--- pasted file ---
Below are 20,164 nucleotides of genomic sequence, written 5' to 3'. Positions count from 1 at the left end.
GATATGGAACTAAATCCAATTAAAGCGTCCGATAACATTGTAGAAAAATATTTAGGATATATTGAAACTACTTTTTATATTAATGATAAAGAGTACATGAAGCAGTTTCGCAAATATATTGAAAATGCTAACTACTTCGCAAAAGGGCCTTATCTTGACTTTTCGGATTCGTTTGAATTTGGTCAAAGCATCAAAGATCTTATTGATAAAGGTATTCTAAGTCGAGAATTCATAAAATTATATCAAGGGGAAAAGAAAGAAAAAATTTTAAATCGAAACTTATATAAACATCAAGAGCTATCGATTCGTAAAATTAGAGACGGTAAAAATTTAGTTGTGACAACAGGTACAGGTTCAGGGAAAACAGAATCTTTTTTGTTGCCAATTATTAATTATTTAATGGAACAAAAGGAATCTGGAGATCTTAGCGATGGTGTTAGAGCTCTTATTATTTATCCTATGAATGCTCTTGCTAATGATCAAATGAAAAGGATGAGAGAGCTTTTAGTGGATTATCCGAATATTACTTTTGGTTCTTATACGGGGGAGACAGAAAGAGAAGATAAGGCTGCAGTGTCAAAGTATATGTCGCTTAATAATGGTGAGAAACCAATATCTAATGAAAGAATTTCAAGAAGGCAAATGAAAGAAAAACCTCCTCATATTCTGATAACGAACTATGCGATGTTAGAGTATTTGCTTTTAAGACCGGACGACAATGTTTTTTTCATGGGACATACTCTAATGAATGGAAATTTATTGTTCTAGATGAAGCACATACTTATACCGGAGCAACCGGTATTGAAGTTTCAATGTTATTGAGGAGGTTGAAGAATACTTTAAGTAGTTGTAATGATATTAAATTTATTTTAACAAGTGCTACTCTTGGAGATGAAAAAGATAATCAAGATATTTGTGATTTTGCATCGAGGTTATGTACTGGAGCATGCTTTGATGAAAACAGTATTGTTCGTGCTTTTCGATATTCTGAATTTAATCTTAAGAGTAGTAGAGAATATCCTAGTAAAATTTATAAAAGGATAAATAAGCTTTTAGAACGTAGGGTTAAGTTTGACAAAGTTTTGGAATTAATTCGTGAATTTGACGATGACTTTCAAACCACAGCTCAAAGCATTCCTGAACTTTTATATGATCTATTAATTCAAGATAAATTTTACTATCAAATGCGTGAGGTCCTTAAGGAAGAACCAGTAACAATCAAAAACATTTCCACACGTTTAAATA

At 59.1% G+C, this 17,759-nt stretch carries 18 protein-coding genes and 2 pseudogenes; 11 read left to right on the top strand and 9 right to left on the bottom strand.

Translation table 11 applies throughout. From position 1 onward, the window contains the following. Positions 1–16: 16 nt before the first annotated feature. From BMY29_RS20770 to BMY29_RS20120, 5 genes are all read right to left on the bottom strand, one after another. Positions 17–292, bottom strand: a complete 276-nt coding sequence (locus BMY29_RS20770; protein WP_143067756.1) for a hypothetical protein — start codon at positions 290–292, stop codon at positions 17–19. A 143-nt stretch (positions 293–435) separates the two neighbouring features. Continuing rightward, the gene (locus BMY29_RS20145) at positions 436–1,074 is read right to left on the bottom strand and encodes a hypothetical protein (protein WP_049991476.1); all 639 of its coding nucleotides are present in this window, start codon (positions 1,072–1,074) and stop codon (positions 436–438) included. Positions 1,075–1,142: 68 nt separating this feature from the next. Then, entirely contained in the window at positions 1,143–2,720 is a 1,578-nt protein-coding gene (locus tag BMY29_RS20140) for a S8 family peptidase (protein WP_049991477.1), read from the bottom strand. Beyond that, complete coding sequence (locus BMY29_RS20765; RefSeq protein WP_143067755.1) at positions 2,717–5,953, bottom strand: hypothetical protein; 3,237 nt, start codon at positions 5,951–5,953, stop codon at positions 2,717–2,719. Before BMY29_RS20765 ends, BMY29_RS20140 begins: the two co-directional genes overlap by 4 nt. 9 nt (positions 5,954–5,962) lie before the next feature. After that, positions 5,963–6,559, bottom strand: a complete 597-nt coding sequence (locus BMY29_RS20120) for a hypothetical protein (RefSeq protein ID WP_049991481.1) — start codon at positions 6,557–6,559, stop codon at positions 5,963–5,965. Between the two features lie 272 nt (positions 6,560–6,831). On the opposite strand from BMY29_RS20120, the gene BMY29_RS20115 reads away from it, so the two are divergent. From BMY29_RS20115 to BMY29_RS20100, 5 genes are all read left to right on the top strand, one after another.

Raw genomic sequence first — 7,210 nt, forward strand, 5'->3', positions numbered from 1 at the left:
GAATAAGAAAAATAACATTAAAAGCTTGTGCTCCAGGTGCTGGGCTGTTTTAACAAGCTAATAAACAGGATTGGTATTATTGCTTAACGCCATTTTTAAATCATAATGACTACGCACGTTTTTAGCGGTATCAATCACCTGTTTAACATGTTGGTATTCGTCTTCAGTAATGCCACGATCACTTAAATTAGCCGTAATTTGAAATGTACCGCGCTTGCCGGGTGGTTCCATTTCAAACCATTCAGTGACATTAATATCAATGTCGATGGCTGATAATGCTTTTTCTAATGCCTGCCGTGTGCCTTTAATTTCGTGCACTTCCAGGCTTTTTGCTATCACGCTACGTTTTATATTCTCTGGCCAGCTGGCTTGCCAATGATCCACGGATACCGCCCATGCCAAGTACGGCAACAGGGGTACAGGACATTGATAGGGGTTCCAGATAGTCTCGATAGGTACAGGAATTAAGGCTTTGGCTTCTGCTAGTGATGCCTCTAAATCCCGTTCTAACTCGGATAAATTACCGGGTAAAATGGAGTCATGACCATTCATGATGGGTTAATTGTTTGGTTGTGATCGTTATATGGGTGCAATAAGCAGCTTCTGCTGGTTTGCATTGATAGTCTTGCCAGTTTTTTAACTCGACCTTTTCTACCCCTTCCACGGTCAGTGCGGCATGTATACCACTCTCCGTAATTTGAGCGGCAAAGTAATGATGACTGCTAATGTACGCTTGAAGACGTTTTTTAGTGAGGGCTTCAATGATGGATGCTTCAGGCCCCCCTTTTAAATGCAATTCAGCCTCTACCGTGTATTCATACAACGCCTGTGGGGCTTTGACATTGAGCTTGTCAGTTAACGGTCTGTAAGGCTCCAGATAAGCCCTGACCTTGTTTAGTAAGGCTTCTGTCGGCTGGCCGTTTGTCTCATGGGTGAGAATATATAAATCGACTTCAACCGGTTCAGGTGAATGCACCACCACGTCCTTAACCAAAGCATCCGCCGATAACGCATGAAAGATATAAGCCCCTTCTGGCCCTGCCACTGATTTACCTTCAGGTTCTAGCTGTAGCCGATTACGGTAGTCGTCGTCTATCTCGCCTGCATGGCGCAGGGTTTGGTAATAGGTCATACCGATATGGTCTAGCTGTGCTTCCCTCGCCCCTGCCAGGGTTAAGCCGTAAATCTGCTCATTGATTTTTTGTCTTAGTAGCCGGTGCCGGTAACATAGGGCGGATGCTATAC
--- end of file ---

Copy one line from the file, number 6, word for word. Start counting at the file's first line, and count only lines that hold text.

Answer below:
GAATAAGAAAAATAACATTAAAAGCTTGTGCTCCAGGTGCTGGGCTGTTTTAACAAGCTAATAAACAGGATTGGTATTATTGCTTAACGCCATTTTTAAATCATAATGACTACGCACGTTTTTAGCGGTATCAATCACCTGTTTAACATGTTGGTATTCGTCTTCAGTAATGCCACGATCACTTAAATTAGCCGTAATTTGAAATGTACCGCGCTTGCCGGGTGGTTCCATTTCAAACCATTCAGTGACATTAATATCAATGTCGATGGCTGATAATGCTTTTTCTAATGCCTGCCGTGTGCCTTTAATTTCGTGCACTTCCAGGCTTTTTGCTATCACGCTACGTTTTATATTCTCTGGCCAGCTGGCTTGCCAATGATCCACGGATACCGCCCATGCCAAGTACGGCAACAGGGGTACAGGACATTGATAGGGGTTCCAGATAGTCTCGATAGGTACAGGAATTAAGGCTTTGGCTTCTGCTAGTGATGCCTCTAAATCCCGTTCTAACTCGGATAAATTACCGGGTAAAATGGAGTCATGACCATTCATGATGGGTTAATTGTTTGGTTGTGATCGTTATATGGGTGCAATAAGCAGCTTCTGCTGGTTTGCATTGATAGTCTTGCCAGTTTTTTAACTCGACCTTTTCTACCCCTTCCACGGTCAGTGCGGCATGTATACCACTCTCCGTAATTTGAGCGGCAAAGTAATGATGACTGCTAATGTACGCTTGAAGACGTTTTTTAGTGAGGGCTTCAATGATGGATGCTTCAGGCCCCCCTTTTAAATGCAATTCAGCCTCTACCGTGTATTCATACAACGCCTGTGGGGCTTTGACATTGAGCTTGTCAGTTAACGGTCTGTAAGGCTCCAGATAAGCCCTGACCTTGTTTAGTAAGGCTTCTGTCGGCTGGCCGTTTGTCTCATGGGTGAGAATATATAAATCGACTTCAACCGGTTCAGGTGAATGCACCACCACGTCCTTAACCAAAGCATCCGCCGATAACGCATGAAAGATATAAGCCCCTTCTGGCCCTGCCACTGATTTACCTTCAGGTTCTAGCTGTAGCCGATTACGGTAGTCGTCGTCTATCTCGCCTGCATGGCGCAGGGTTTGGTAATAGGTCATACCGATATGGTCTAGCTGTGCTTCCCTCGCCCCTGCCAGGGTTAAGCCGTAAATCTGCTCATTGATTTTTTGTCTTAGTAGCCGGTGCCGGTAACATAGGGCGGATGCTATAC